3Measuring an employee’s interest in a promotion while avoiding promising the job
Another important career ladder conversation to have is one which entails measuring your employee’s interest in available positions or promotions. The key to these conversations is to ensure that you’re not promising the job, but simply gauging interest. It’s essential that you keep an open mind to the various employees who may have an active interest in moving into the open role you have available, even if an employee meets only some of the prerequisites for the job. First, identify which employees have a strong likelihood of being effective in the vacant role, then identify which of the employees would be interested in developing the skills required to be effective in that role. Help employees identify what needs to be done to become more prepared for the promotion and take note of who is taking the most initiative and which employees seem the most motivated for the promotion.
Career ladder communication barriers
It’s essential that leaders and HR are aware of legal issues that may potentially arise as they select employees to move into particular positions along the career ladder. Some of these issues and career ladder communication barriers are elucidated below.
It’s important for you and your organization to conduct analyses of the salaries that you offer and ensure that pay is fair. Pay disparities exist for individuals of protected classes, such as those with disabilities; races of the global majority, such as Black, Asian, Brown, dual heritage, and those indigenous to the Global South; and those who have been racialized as ‘ethnic minorities’ should be addressed immediately. Pay disparities that exist within the same position should be questioned and handled as well. Pay discrimination can cause an organization terrible consequences and may surface as significant employee turnover, low retention of minority groups, charges from the Equal Employment Opportunity Commission (EEOC), or major differences in the overall pay benchmarks, compared with other employers. Take a critical look at previous promotions and promotions that are currently available to ensure that minority groups are fairly included and represented.
If when analyzing your previous promotions, you and your team realize that not many minority group individuals or women are in positions at a high level within your company, your HR department and legal counsel should look at your career ladder to identify when and where exactly a lower representation of these individuals occurs. It is essential that you are supporting minority groups and women in acquiring the necessary skills and competencies that are required to attain promotions. If you are choosing to promote from within, you need to understand if those of the underrepresented gender, race, or ethnicity understand the opportunities available to them and if they have fair access to the company’s available career paths. You need to have a solid rationale behind every promotion and make an informed decision about whether to promote from within or hire externally.
Women have faced gender stereotyping at work forever. Sadly, this gender stereotyping still exists today, as women face more obstacles and hurdles to be considered for higher-ranked positions within their organization. If in analyzing your leadership, it’s obvious that men tend to hold leadership positions much more than women, it’s essential that you work with the high-performing women in the organization to support them in developing the needed skills and competencies to move into positions of power. Not only do women provide a unique professional perspective, but they also are often some of the best leaders, mentors, and innovators. If you aren’t providing women with the same opportunities to move into leadership roles, know that they will be very difficult to retain and will surely find a successful, long-term career somewhere else.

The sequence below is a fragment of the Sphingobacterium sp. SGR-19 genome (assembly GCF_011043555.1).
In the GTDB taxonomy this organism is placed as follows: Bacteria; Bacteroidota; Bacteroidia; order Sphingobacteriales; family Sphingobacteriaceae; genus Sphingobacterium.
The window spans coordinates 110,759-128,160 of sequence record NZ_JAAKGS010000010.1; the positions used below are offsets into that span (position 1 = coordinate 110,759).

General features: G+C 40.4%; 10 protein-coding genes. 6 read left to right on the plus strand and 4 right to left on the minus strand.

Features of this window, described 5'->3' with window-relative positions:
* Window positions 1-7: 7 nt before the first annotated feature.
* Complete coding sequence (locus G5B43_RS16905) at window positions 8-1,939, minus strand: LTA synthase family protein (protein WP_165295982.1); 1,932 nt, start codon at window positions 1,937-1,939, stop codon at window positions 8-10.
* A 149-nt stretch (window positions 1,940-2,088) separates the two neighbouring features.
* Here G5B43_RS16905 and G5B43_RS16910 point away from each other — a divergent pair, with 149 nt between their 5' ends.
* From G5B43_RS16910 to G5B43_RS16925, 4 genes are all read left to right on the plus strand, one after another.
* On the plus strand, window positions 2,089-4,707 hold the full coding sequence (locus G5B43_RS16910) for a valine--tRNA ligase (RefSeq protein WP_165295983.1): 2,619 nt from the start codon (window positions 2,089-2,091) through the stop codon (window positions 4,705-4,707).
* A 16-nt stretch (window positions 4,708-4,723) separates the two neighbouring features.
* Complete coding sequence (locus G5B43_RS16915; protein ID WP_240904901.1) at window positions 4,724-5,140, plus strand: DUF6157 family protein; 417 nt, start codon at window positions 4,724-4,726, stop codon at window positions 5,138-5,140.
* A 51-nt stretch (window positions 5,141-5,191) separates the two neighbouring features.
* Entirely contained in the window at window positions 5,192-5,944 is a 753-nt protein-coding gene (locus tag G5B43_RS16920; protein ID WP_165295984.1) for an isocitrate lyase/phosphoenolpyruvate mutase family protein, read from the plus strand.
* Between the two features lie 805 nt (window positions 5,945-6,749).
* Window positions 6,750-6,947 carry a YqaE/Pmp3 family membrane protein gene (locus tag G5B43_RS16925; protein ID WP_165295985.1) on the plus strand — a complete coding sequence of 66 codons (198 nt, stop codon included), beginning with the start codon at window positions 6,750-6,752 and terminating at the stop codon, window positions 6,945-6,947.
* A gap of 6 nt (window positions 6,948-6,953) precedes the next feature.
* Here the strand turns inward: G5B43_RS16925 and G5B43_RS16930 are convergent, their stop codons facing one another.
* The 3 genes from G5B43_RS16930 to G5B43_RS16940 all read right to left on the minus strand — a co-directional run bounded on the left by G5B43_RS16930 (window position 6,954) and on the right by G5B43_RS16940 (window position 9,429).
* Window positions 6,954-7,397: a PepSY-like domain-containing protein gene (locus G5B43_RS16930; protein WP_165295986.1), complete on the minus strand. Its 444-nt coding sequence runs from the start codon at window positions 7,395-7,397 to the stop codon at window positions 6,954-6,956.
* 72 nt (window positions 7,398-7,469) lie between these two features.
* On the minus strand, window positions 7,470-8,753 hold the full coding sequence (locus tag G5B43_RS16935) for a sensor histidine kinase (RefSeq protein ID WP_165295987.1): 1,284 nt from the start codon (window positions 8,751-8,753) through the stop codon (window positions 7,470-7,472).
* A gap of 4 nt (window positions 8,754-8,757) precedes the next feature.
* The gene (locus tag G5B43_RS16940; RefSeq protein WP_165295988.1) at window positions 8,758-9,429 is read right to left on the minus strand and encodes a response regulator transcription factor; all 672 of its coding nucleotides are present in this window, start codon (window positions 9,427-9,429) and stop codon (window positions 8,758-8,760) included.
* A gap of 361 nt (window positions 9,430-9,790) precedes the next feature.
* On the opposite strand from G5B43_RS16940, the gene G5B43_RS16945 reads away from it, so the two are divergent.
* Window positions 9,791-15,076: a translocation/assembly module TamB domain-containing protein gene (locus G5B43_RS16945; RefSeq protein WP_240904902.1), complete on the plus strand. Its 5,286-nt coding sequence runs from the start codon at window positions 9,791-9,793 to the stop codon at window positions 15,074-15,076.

Benefits of career ladders
- Retain experienced employees
- Foster a motivated culture
- Attract talented employees who want to develop their skills
1Retain experienced employees
Career ladders can be beneficial because they help organizations retain experienced employees who have been with the organization for years and know the company inside out. Creating retention plans for your top talent and ensuring that you are providing your employees with all that they need to be successful in their given roles will ensure that they want to stay with the company because they feel valued, seen, and heard in their career development.
2Foster a motivated culture
When career ladders are clearly defined and understood by all employees, they really foster a motivated culture. Organizations that effectively manage employee perceptions of career development opportunities can ensure employee engagement and loyalty to the company by ensuring that they are receiving the support and getting access to the resources required to take their career to the next step. Investing in your employees means that you’re developing a motivated culture.
3Attract talented employees who want to develop their skills
When employees are aware of the opportunities that exist for them and exactly what they need to work on to get there, it means that typically the most talented and the most motivated employees will do the work to be promoted. This means that your high-potential employees identify themselves and will naturally take the initiative to develop the skills that are necessary to land the promotion.
While career ladders are typically effective, they can also present some challenges. Sometimes employees lack the desire to climb the career ladder; they face significant obstacles in acquiring the necessary skills to move to the next step; they may not be interested in people management or management role at all; and sometimes, there is an absence of clear communication that is necessary for a career ladder to be effective. Be sure to familiarize yourself with the different career ladder examples and identify which one may be the most effective in your organization. Prioritize having important career ladder conversations and addressing career ladder communication barriers to ensure you are being fair and giving equitable support to all employees. We hope that these career ladder examples have been helpful in outlining how and in which organizations each one is the most effective.